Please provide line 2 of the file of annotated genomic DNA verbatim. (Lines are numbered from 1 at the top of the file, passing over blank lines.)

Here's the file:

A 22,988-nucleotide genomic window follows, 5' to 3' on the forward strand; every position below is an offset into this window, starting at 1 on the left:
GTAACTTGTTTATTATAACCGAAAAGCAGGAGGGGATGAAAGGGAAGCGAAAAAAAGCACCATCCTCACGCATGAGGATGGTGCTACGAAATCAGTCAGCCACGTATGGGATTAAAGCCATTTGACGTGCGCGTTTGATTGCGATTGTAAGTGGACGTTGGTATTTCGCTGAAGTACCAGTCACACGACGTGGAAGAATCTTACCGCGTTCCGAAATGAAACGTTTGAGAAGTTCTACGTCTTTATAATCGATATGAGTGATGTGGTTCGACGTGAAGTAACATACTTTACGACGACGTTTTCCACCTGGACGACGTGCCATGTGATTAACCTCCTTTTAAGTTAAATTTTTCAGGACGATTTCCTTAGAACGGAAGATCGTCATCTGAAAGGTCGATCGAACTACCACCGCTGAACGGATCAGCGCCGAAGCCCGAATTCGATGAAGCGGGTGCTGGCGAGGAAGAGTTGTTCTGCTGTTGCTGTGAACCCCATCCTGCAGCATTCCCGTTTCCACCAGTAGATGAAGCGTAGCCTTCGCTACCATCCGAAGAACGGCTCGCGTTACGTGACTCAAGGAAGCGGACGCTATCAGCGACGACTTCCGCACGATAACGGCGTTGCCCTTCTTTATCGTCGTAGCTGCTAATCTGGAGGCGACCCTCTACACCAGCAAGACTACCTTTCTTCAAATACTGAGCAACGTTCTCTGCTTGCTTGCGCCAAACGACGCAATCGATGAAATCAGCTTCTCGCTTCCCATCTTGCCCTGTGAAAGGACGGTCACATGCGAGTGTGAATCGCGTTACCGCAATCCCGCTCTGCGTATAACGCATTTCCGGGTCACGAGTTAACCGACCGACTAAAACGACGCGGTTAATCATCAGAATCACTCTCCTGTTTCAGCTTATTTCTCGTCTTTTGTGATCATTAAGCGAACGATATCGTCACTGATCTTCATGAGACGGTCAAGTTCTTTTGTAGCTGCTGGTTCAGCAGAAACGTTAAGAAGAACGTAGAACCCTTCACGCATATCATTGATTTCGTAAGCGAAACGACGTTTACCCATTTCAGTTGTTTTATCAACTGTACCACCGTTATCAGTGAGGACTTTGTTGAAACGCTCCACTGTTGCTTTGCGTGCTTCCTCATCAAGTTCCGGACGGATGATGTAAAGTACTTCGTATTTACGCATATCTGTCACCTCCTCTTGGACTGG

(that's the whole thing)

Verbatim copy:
GTAACTTGTTTATTATAACCGAAAAGCAGGAGGGGATGAAAGGGAAGCGAAAAAAAGCACCATCCTCACGCATGAGGATGGTGCTACGAAATCAGTCAGCCACGTATGGGATTAAAGCCATTTGACGTGCGCGTTTGATTGCGATTGTAAGTGGACGTTGGTATTTCGCTGAAGTACCAGTCACACGACGTGGAAGAATCTTACCGCGTTCCGAAATGAAACGTTTGAGAAGTTCTACGTCTTTATAATCGATATGAGTGATGTGGTTCGACGTGAAGTAACATACTTTACGACGACGTTTTCCACCTGGACGACGTGCCATGTGATTAACCTCCTTTTAAGTTAAATTTTTCAGGACGATTTCCTTAGAACGGAAGATCGTCATCTGAAAGGTCGATCGAACTACCACCGCTGAACGGATCAGCGCCGAAGCCCGAATTCGATGAAGCGGGTGCTGGCGAGGAAGAGTTGTTCTGCTGTTGCTGTGAACCCCATCCTGCAGCATTCCCGTTTCCACCAGTAGATGAAGCGTAGCCTTCGCTACCATCCGAAGAACGGCTCGCGTTACGTGACTCAAGGAAGCGGACGCTATCAGCGACGACTTCCGCACGATAACGGCGTTGCCCTTCTTTATCGTCGTAGCTGCTAATCTGGAGGCGACCCTCTACACCAGCAAGACTACCTTTCTTCAAATACTGAGCAACGTTCTCTGCTTGCTTGCGCCAAACGACGCAATCGATGAAATCAGCTTCTCGCTTCCCATCTTGCCCTGTGAAAGGACGGTCACATGCGAGTGTGAATCGCGTTACCGCAATCCCGCTCTGCGTATAACGCATTTCCGGGTCACGAGTTAACCGACCGACTAAAACGACGCGGTTAATCATCAGAATCACTCTCCTGTTTCAGCTTATTTCTCGTCTTTTGTGATCATTAAGCGAACGATATCGTCACTGATCTTCATGAGACGGTCAAGTTCTTTTGTAGCTGCTGGTTCAGCAGAAACGTTAAGAAGAACGTAGAACCCTTCACGCATATCATTGATTTCGTAAGCGAAACGACGTTTACCCATTTCAGTTGTTTTATCAACTGTACCACCGTTATCAGTGAGGACTTTGTTGAAACGCTCCACTGTTGCTTTGCGTGCTTCCTCATCAAGTTCCGGACGGATGATGTAAAGTACTTCGTATTTACGCATATCTGTCACCTCCTCTTGGACTGG